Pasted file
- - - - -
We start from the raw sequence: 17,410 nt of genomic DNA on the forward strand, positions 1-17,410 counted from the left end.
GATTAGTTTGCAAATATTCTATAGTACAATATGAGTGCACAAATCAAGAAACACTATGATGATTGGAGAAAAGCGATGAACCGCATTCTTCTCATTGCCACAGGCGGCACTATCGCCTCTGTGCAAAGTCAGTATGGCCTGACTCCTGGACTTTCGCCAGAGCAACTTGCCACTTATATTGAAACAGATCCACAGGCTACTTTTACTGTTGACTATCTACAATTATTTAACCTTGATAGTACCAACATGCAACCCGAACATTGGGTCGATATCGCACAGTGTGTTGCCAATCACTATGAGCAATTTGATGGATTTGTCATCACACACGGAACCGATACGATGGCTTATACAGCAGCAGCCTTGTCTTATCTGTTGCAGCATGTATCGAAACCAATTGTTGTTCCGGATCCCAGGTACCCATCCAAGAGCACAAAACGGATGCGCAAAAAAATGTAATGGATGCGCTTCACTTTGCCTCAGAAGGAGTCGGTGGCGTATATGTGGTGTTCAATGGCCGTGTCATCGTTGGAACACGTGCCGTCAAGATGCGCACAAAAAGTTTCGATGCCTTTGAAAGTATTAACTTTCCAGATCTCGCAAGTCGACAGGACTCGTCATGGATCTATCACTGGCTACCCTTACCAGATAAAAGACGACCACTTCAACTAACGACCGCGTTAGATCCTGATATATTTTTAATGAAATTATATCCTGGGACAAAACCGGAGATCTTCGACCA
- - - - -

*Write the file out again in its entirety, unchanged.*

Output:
We start from the raw sequence: 17,410 nt of genomic DNA on the forward strand, positions 1-17,410 counted from the left end.
GATTAGTTTGCAAATATTCTATAGTACAATATGAGTGCACAAATCAAGAAACACTATGATGATTGGAGAAAAGCGATGAACCGCATTCTTCTCATTGCCACAGGCGGCACTATCGCCTCTGTGCAAAGTCAGTATGGCCTGACTCCTGGACTTTCGCCAGAGCAACTTGCCACTTATATTGAAACAGATCCACAGGCTACTTTTACTGTTGACTATCTACAATTATTTAACCTTGATAGTACCAACATGCAACCCGAACATTGGGTCGATATCGCACAGTGTGTTGCCAATCACTATGAGCAATTTGATGGATTTGTCATCACACACGGAACCGATACGATGGCTTATACAGCAGCAGCCTTGTCTTATCTGTTGCAGCATGTATCGAAACCAATTGTTGTTCCGGATCCCAGGTACCCATCCAAGAGCACAAAACGGATGCGCAAAAAAATGTAATGGATGCGCTTCACTTTGCCTCAGAAGGAGTCGGTGGCGTATATGTGGTGTTCAATGGCCGTGTCATCGTTGGAACACGTGCCGTCAAGATGCGCACAAAAAGTTTCGATGCCTTTGAAAGTATTAACTTTCCAGATCTCGCAAGTCGACAGGACTCGTCATGGATCTATCACTGGCTACCCTTACCAGATAAAAGACGACCACTTCAACTAACGACCGCGTTAGATCCTGATATATTTTTAATGAAATTATATCCTGGGACAAAACCGGAGATCTTCGACCA